In BPEL4WS, entities interacting with the composition, including the Web services being composed, are viewed as partners. Each partner may support some functionality described using WSDL[7] port types. The relation between the composition and a partner is defined in terms of two roles, one of which is played by the composition and the other by the partner. Partners are mapped to actual service instances by the runtime system; the BPEL4WS definition only refers to the abstract functionality that is supported by them.

Within the BPEL4WS model, data is accessed and manipulated using XML standards. Transformations within assign activities are expressed using XSLT and XPath languages. The use of XML as the format for data and XML schema as the associated type system follows from the use of these standards in the WSDL specification.

Another use for compositions is to describe abstract processes. These are formal descriptions of business agreements between multiple enterprises. Workflow or compositional languages are a useful way of defining such agreements. Typically, they define a set of business operations to be performed in a particular order, and the role played by each enterprise in the overall process. The BP-EL4WS specification defines a restricted syntax suitable for expressing such abstract processes. In this paper we focus only on executable processes.

An interesting feature of BPEL4WS is its support for two distinct styles of process modeling: the graph--oriented style, involving definition of a composition using graph primitives (nodes and edges), and the ``algebraic'' style derived from process calculi, in which complex control constructs (such as the compound activities above) result in implicit control flow. Each of these alone provides sufficient expressibility. Supporting both styles gives the designer maximum flexibility to develop a model in the most intuitive way.

3. Compositional Aspects of BPEL4WS

BPEL4WS offers a simple yet powerful set of composition primitives. In this section we introduce various aspects of BPEL4WS's composition constructs. The language's composition functionality can be characterized by the following:

The next four sections examine each of these in detail.

3.1 Enabling Flexible Integration

Flexible integration is a core principle in the Web services approach, supported by the consistent separation of abstract functionality from implementation and instance specific information, such as location and data and protocol bindings. Flexible integration involves the ability to offer the same service over multiple access mechanisms and allow service users to access different implementations of the same abstract functionality transparently. Flexible integration mechanisms also need to include facilities for data adaptation to address wiring of Web services that have different ways of representing data with the same semantics. The following sections describe how the principle of flexible integration is maintained in the creation of BPEL4WS processes.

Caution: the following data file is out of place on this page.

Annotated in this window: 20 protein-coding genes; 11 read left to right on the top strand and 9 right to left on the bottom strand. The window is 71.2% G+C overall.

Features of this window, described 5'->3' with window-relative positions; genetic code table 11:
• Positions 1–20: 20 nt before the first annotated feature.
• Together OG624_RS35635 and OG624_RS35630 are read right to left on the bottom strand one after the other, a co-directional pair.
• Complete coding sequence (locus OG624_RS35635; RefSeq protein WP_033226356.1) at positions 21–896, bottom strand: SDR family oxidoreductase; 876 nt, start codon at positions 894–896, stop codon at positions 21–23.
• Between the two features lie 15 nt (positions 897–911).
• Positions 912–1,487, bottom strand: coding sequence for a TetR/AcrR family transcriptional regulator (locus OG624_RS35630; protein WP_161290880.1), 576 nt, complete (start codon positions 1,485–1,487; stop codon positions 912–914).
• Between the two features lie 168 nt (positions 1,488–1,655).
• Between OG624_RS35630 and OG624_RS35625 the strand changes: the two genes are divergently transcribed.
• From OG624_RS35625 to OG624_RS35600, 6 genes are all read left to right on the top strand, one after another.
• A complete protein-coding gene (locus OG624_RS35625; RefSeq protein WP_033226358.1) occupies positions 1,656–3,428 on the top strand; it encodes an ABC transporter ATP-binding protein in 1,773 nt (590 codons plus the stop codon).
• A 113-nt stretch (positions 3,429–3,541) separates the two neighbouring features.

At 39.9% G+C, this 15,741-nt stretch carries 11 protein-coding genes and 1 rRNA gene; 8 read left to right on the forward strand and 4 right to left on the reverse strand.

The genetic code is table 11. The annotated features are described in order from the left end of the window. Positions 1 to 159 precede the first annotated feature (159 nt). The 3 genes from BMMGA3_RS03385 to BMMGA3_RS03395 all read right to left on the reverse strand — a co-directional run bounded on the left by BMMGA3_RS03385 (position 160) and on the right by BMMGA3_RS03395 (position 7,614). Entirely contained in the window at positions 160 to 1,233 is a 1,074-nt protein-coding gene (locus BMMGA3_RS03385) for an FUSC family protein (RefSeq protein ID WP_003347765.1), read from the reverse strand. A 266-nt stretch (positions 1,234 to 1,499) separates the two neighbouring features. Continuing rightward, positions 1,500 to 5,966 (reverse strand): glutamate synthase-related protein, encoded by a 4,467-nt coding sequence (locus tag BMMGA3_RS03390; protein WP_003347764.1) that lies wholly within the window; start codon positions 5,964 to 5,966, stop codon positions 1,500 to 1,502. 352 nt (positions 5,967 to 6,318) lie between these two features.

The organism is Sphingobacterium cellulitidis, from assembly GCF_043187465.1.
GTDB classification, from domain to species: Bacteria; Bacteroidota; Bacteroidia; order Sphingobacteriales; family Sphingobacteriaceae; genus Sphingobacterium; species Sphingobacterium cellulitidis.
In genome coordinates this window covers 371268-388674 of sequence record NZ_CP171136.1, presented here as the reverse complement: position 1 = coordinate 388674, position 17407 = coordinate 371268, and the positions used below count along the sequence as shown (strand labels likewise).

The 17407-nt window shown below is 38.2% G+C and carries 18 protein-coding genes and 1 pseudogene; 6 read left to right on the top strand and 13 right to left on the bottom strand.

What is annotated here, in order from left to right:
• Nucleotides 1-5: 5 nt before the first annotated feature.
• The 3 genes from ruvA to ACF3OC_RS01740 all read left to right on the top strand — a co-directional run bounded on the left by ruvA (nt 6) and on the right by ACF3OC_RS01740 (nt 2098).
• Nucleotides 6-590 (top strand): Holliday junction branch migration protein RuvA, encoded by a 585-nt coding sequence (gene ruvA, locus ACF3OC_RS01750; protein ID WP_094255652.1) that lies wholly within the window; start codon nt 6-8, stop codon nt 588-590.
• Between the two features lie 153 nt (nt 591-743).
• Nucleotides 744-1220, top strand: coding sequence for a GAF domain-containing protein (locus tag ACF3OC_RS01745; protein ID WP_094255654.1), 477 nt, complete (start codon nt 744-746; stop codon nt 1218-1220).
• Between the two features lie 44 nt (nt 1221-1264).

3.1.1 Composing in the Abstract

The key enabler of flexible integration in BPEL4WS lies in its use of established, open Web services and XML standards. Compositions in BPEL4WS are created purely using the abstract descriptions of the participating services. As mentioned earlier, BPEL4WS composes services by aggregating interaction activities that invoke operations on its partners and/or receive invocation requests from them. These activities do not specify an implementation or a running instance, instead they refer to the definition of a partner as an implementor of certain WSDL portTypes, the portType in question, and the WSDL operation being targeted. Contrast this with a composition where invocations to services are, for example, specified by referring to a specific SOAP endpoint. While this will perform the required action, it requires changing the composition if one needs to access the service over a different supported protocol or use an implementation at a different location.

Data handling is also treated in the abstract, defined using WSDL message definition and the declared types of their parts. The result is the ability to use XPath for ubiquitous declaration of data manipulation and access. The mappings to the actual data format to be used are defined in the WSDL bindings of the services, separate from the message definitions, again allowing implementation relevant information to be changed at any time without affecting the composition.

3.1.2 Dynamic Binding to Partner Instances

Partners used in a choreography need to eventually get mapped to actual service instances that support the required functionality. The BPEL4WS language leaves the way this mapping is achieved open to implementors. Here, we list some of the possible schemes to illustrate the flexibility gained through expressing the choreography using abstract partner definitions:

3.1.3 Adapting Components

The choreography of services necessarily implies that interactions need to take place between existing, incompatible components. Such incompatibilities include differences between the message structures they consume and produce and the access mechanisms they support. Therefore, composition frameworks must be able to perform some adaptation between components to enable their interaction.